Further preferably, there is provided a belt, wherein the element attaching region is formed by weaving with only warp yarns and weft yarns. With such a structure, stability of the configuration as a woven fabric and some extent of stiffness are secured, and stabilized attachment of the elements is ensured.

Still preferably, there is provided a belt, wherein the loop is formed of all weft yarns adjacent each other and the respective loops are caught with each other successively in the longitudinal direction of the belt so as to form continuous loop row in the longitudinal direction of the belt. With formation of such a loop row, when the tape proper region is sewed to an object to be attached, the loop row serves as a guide line for sewing. Therefore, a secure and stabilized sewing work is enabled.

It is preferable that there is provided a belt wherein the entire tape proper region is formed by catching the loops by the weft yarn. Namely, according to the invention, there is no warp yarn in the tape proper region, so that its entire region is formed with the weft knitting structure. Therefore, the tape proper region of the present invention is very excellent in flexibility and stretching property like ordinary weft knitted product. Thus, this adapts well to clothes such as knitted fabric for example, and therefore, waving or the like which is likely to occur to an object to be attached when the belt is sewed never occurs, and a beautifully finished product is obtained. In this case, the weaving structure of the element attaching region is not restricted to any particular one, but an ordinary weaving structure with the warp yarn and weft yarn as mentioned previously is preferable in viewpoints of the configuration stability.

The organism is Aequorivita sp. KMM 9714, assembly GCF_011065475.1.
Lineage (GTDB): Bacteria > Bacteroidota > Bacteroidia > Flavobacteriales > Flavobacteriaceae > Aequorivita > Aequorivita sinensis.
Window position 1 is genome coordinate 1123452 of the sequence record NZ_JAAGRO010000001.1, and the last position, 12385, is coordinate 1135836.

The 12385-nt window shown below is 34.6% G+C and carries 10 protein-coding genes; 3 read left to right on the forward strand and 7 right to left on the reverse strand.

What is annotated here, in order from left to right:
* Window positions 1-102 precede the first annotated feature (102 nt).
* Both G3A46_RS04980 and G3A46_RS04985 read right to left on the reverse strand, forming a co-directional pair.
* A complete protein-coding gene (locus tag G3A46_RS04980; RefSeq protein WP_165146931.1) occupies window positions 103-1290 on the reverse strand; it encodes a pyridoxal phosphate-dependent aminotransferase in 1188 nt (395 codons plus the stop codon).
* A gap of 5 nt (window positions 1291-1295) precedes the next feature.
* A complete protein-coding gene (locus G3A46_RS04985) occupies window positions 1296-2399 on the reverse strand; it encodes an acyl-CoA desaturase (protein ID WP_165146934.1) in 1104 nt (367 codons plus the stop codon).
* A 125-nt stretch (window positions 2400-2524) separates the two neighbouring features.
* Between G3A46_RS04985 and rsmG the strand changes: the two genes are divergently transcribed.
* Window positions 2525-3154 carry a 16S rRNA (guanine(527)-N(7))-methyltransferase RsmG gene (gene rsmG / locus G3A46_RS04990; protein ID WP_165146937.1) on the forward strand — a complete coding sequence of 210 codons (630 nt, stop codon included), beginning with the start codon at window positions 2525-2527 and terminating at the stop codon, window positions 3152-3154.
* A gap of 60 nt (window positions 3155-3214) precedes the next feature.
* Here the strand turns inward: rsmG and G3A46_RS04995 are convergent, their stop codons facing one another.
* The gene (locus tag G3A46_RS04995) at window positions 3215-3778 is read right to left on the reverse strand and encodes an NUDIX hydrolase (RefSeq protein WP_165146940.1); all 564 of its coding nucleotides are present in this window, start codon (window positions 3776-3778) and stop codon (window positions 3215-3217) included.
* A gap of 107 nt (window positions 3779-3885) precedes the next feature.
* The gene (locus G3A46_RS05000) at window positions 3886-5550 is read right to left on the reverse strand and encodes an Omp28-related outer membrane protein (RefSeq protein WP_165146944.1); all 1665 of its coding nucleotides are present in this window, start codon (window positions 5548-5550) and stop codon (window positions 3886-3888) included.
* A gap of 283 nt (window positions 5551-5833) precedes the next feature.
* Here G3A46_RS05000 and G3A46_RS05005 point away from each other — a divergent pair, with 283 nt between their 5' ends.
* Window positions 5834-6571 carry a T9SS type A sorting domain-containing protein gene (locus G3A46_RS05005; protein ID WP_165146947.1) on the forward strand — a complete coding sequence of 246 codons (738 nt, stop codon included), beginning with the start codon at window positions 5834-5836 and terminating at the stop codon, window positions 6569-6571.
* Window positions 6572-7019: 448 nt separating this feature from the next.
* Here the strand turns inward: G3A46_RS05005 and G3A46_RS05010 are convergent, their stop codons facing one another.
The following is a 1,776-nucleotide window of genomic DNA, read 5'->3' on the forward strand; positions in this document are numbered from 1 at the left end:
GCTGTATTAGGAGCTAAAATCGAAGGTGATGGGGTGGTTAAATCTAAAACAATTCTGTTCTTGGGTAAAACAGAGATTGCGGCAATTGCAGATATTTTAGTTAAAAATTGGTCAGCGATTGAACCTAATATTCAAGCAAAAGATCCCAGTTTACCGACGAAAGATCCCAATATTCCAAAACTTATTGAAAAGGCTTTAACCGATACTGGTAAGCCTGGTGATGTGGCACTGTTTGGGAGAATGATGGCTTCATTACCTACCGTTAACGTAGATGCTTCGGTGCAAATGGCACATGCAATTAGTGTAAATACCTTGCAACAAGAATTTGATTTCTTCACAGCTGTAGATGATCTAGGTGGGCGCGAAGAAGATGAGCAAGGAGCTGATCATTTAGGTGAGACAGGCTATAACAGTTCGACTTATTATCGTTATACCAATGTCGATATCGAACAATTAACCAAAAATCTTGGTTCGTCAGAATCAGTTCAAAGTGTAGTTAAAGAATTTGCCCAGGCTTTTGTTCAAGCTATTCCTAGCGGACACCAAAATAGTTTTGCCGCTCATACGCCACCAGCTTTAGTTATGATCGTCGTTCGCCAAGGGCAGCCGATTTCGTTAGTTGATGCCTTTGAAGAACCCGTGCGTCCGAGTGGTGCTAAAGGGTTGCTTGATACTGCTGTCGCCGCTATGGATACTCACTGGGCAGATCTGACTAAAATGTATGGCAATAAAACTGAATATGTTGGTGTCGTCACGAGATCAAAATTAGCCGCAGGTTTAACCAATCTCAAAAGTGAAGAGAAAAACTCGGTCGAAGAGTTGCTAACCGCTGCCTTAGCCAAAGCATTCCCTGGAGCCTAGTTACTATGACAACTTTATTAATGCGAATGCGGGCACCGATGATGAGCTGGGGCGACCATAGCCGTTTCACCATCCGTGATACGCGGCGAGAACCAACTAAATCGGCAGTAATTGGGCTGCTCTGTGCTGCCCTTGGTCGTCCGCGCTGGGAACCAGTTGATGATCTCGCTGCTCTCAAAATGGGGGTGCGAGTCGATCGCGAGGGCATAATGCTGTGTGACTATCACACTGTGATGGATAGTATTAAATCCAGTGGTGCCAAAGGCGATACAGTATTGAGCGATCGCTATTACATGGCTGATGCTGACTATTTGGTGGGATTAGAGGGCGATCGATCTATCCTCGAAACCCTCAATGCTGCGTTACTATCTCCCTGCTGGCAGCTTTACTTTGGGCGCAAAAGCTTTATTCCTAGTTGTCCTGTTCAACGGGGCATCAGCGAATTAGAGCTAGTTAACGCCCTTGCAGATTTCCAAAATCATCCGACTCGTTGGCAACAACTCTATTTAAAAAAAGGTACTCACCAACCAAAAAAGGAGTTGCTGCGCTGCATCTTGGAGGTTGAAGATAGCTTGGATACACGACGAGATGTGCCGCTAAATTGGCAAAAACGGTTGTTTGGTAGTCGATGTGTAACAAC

It is further preferable that there is provided a belt wherein the weft yarn consists of two yarns running in the same warp yarn opening in a reciprocating manner. As mentioned previously, it is assumed that the above-mentioned weft yarn may be comprised of a single weft yarn by an ordinary one pick, but according to the invention, a known narrow-width needle loom is employed so that the weft yarn consists of two yarns running (two picks) in a reciprocating manner through a shed formed with an opening of the warp yarn. Therefore, when the density of the weft yarn in this ordinary kind of the belt is set large to prevent a deviation of the pattern of the weft yarn, the belt is entirely stiffened as described above so that it is difficult especially to adapt itself to an object to be attached and further, trouble may occur in attachment to the object by sewing or the like. However, according to the invention, as no deviation of the weft yarn pattern occurs as well as flexibility is secured by a loop catching structure formed by the weft yarns, even when the density of the weft yarn is set smaller than that of the conventional weft yarn, the stability in configuration is secured. This further leads to reduction of use amount of the weft yarn, thereby making it possible to achieve low production cost.